Here’s a deleted segment from my In the Air appearance, presented now for you all to enjoy:
That’s this country’s biggest programme, but by the time I came to appear on it, it was going through something of a rough patch. This troubled period began when one of the show’s two chirpy hosts slept with the other one’s wife just before the show started filming, and news of this affair leaked out to the media. At that point, fans of the pair went to war with each other . . . and I mean war. From small skirmishes in pubs to giant battles in football stadiums, each faction was convinced that their particular preferred host was in the right. This rumbled on for a violent while, with no end in sight. But when one side started suicide bombing people just for having the same name as the host they were against, the channel behind the programme had to stop lapping up all the free publicity and publicly call for calm.
I did not cut this part because it sucked – indeed, when I was editing and realised that it had to go, I wrote ‘sob’ in the margins next to it, because I really did love this surreal little paragraph. No, it went because it was dragging down the pacing when I was meant to be establishing a narrator . . . also, because it made some of the later events in the story seem less horrific by comparison. But I include it here today because it shows perfectly what the story is about – see, without wandering too far into spoiler territory here, the tale is all about tabloid lives. And that’s the very thing that inspired it.
You see, I was thinking about our world’s obsession with fame and celebrity one day, and it occurred to me that many modern day ‘musicians’ do not need to release singles/downloads/whatever they’re called now very often, as their private lives, reported to us on a daily basis via newspaper headlines and gossip mag articles, had kind of taken the place of actual content. I’m not talking real musicians here, of course, but rather the type of ‘artist’ churned out by the Factor/Idol/. . . Got Talent production line, hence the use of inverted commas back there. Thinking about such stuff is nothing new – I’ve dealt with fame culture in about a dozen published pieces, including, in a roundabout way, my first appearance with the fine folk hosting me here today. So the idea of being obsessed with a person’s life just because they’re on TV is nothing new to me at all . . . and yet I still just don’t get it.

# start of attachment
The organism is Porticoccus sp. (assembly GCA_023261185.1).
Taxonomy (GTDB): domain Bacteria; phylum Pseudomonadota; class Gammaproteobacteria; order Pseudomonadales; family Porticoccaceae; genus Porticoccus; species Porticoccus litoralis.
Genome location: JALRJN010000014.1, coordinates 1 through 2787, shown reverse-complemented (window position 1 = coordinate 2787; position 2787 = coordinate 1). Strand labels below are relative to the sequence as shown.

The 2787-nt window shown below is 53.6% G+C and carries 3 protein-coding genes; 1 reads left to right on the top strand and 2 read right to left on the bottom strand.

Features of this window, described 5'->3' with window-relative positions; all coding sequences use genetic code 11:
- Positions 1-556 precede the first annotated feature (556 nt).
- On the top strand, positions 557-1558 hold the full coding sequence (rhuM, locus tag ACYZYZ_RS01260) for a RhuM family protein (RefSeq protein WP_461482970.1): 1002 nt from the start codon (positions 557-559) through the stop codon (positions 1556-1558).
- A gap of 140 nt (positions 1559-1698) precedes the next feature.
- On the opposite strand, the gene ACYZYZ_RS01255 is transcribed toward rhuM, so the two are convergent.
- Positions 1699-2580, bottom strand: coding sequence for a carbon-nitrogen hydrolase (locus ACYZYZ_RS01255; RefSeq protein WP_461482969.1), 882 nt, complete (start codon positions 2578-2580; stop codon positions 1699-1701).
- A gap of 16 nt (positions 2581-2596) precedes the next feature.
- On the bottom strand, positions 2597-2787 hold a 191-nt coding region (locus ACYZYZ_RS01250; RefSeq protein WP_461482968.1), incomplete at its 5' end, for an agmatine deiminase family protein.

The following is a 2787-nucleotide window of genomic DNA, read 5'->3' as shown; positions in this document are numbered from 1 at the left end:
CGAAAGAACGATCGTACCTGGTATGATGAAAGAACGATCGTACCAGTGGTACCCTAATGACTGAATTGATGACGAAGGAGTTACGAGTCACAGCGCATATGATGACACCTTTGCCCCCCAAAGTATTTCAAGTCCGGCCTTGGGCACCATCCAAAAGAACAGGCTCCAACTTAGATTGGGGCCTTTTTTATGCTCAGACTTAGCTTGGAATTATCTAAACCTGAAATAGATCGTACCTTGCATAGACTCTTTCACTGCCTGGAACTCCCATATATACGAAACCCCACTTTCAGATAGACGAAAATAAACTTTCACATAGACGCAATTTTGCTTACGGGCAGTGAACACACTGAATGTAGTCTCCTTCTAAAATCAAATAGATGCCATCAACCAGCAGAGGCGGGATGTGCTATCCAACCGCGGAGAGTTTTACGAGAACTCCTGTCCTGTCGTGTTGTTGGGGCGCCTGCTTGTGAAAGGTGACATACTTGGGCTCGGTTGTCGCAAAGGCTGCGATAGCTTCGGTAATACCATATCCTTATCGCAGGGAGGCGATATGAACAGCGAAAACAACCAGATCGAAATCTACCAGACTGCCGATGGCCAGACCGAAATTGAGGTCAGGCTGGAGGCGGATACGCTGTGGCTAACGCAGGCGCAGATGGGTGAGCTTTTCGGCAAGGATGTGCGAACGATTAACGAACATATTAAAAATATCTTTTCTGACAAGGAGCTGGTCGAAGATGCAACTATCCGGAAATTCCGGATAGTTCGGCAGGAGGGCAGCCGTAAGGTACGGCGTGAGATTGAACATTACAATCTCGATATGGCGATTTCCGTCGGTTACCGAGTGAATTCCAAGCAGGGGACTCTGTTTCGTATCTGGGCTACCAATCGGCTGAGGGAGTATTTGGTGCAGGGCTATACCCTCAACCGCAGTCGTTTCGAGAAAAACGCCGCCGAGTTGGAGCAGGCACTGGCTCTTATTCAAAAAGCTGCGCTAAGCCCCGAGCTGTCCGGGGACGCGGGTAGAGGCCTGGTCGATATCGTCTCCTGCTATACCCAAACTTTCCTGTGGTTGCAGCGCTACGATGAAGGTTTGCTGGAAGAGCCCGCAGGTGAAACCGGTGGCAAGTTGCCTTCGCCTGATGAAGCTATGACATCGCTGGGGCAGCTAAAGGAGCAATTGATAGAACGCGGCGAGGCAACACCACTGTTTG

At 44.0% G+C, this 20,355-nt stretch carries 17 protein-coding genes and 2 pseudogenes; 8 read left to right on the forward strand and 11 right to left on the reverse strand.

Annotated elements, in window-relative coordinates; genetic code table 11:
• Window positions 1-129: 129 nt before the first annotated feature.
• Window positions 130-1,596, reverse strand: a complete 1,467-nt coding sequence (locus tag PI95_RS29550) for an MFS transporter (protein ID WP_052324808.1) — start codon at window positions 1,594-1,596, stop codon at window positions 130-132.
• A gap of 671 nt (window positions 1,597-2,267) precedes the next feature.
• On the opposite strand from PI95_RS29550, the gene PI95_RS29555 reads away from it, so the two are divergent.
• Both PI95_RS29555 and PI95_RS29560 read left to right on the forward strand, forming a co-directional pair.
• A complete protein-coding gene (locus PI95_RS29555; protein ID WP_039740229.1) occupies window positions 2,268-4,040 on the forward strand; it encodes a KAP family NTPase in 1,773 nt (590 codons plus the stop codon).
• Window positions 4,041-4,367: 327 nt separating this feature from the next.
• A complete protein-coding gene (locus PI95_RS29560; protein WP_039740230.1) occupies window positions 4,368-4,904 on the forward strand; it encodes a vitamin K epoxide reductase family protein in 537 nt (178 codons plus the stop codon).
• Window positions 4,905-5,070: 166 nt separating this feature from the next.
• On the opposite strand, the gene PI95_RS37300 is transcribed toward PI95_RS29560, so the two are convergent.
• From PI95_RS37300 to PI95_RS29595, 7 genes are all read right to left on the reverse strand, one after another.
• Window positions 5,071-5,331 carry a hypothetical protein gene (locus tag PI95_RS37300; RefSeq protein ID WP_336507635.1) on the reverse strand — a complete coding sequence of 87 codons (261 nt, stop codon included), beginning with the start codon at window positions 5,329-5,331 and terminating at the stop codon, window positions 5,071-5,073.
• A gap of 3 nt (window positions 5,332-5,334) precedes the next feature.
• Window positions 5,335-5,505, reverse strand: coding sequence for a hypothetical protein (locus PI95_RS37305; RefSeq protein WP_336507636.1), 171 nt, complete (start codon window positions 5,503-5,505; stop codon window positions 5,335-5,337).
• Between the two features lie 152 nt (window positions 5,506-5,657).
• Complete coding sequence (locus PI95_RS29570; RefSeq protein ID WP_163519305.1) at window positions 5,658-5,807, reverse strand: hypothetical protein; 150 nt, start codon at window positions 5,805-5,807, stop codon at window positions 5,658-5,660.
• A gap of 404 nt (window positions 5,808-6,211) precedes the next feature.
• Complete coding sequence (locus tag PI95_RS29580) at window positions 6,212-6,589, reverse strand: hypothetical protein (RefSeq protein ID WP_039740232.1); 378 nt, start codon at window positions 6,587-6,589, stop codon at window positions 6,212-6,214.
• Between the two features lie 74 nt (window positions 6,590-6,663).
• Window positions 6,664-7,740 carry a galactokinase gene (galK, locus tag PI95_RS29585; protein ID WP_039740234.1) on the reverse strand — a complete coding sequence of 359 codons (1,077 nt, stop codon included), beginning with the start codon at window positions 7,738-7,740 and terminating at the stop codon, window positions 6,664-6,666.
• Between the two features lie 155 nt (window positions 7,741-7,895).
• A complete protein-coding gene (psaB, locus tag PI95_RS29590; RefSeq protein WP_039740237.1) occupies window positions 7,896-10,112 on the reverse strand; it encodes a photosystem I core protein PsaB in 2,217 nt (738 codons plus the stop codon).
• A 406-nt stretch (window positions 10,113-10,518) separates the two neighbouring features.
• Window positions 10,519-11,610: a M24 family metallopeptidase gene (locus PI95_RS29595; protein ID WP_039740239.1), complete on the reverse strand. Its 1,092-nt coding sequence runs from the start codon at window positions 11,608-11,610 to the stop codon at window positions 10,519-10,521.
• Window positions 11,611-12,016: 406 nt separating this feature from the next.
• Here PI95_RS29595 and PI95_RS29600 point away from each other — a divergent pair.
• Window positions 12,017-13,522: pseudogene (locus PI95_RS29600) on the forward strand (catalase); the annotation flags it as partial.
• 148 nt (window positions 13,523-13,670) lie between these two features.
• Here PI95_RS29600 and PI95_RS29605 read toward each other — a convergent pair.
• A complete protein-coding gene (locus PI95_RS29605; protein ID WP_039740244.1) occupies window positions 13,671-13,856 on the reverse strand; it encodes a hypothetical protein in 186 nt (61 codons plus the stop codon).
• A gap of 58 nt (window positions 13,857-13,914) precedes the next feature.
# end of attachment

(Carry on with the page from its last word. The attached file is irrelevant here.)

I mean, don’t get me wrong – there are people and organisations whose work I love and follow . . . writers like Stephen King and Brian Keene, bands like Therapy? and Metallica, purveyors of Internet awesomeness like Cinemasins and Whatculture. But do I want to know what those people involved are doing each and every day of the week? Do I feel that something’s missing from my life if I do not know what they all had for tea last night? No. I do not. And I genuinely think there’s something wrong with you if you do.
Again, though, it must be said: I just can’t stop writing about this stuff. It’s what really gets me as a lover of satirical fiction, and every time I think I’ve written everything there is to write about it, I’ll read something ridiculous in the newspaper, see yet another terrible TV show with the word ‘celebrity’ in the title, and I’ll be off again. Which has occasionally made me wonder if I might be repeating myself. But there’s a fine line between repetition and just having constant themes that typify your work, and so far so good I’ve managed to keep myself on the right side of it. I think.
My story from In the Air is one of my absolute favourites on this theme, and I can’t wait for you all to read it. As much as I love it, though, the mindset of a fame-obsessed stooge remains beyond me. Guess I’ll just have to keep writing . . .
Shaun Avery writes crime and horror fiction in a number of different mediums. He also has a special fondness for stories that cross horror with satire, a sub-genre of which his featured story “The Fictionals” is a personal favourite so far.
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Featured Image Credit: Talent Show by Pawel Kuczynski